Melanoma Diagnosed Later in Latinos, Blacks



Melanoma skin cancer is becoming more common among Hispanics and whites, and it is more likely to be diagnosed at a more advanced stage among blacks and Hispanics, new research shows. Melanoma is the least common but most deadly type of skin cancer. University of Miami researchers focused on 41,072 Florida residents diagnosed with the disease between 1990 and 2004. As expected, most cases — more than 39,000 — were seen in non-Hispanic whites. An additional 1,148 occurred in Hispanic whites, while 254 cases occurred among black men and women. Non-Hispanic whites accounted for most of the melanoma cases, but the timing of their diagnoses steadily improved. In contrast, timing of diagnoses did not improve in blacks and Hispanic whites, according to a news report about the study, which ...

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Cancer Survival Disparities Increase among Latinos, Minorities As Cancers Become More Treatable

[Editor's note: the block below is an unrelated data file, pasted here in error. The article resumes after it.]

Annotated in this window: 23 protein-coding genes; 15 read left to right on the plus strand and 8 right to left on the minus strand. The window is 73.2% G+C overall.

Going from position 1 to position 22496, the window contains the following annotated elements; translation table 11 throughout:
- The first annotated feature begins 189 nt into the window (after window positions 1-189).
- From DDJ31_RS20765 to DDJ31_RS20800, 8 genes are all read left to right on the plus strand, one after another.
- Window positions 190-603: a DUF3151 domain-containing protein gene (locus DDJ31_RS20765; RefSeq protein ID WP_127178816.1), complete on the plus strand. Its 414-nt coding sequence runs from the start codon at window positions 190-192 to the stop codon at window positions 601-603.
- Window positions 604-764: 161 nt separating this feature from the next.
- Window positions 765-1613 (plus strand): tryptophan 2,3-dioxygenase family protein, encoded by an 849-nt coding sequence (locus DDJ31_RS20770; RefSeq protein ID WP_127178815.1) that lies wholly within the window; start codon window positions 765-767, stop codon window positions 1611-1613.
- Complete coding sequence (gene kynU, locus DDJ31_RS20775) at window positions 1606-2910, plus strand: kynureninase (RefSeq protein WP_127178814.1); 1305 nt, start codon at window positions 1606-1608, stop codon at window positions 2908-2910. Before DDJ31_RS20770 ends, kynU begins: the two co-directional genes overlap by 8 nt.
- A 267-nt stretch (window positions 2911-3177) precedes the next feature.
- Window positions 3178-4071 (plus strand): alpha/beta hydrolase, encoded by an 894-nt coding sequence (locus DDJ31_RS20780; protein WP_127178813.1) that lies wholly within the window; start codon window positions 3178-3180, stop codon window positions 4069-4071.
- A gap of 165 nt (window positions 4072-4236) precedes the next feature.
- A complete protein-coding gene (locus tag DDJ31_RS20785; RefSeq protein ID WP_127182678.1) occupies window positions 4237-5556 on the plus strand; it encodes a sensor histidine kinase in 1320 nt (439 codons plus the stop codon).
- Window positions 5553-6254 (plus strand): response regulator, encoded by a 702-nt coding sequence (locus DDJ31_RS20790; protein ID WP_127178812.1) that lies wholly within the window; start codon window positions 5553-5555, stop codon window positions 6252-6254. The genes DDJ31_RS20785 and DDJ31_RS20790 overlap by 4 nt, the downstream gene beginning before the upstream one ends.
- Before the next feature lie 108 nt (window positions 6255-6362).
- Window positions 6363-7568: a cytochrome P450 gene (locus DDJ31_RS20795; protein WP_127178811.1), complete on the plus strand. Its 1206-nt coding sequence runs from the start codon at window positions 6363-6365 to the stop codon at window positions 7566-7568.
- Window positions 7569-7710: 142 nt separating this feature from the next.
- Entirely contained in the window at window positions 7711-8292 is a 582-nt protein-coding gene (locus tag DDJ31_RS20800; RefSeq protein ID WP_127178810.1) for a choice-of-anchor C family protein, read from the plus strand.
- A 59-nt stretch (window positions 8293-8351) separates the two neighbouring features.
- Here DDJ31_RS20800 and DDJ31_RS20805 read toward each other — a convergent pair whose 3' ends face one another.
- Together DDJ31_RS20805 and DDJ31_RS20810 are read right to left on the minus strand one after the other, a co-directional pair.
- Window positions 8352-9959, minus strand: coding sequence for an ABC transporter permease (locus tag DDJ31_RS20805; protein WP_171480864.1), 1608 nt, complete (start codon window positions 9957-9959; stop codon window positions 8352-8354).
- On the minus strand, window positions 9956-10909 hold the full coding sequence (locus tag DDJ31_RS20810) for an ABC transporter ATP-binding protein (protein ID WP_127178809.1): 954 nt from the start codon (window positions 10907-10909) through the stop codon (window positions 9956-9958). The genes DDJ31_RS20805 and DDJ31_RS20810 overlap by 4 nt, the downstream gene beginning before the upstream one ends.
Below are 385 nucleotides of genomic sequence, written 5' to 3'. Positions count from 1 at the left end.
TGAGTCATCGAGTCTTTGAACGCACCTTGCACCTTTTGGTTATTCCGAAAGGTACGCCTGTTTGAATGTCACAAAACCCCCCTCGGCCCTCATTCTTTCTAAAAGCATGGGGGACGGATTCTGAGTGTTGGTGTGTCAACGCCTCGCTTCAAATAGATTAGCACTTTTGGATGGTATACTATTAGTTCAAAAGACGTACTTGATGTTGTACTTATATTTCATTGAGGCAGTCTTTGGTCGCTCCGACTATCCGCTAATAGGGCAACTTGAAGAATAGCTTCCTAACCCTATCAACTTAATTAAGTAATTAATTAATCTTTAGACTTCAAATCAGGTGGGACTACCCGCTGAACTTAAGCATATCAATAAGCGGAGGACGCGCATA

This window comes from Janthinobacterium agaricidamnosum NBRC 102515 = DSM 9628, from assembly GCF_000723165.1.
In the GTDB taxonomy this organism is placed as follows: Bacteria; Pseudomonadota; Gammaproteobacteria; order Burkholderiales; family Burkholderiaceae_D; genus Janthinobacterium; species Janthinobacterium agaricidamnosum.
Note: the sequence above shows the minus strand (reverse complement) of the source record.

Racial and ethnic disparities in cancer survival are greatest for cancers that can be detected early and treated successfully, including breast and prostate cancer, according to a new study, Medical News Today reports. Disparities are small for pancreatic, lung and other cancers with more limited early detection and treatment options. The study, published in the October 2009 issue of Cancer Epidemiology, Biomarkers, and Prevention, found that, compared with whites, substantial survival disparities existed in more treatable cancers in Latinos, African-Americans, American Indians/Alaska Natives, and several Asian/Pacific Islander population subgroups. The finding highlight the need to develop specific health policies and interventions to address social ...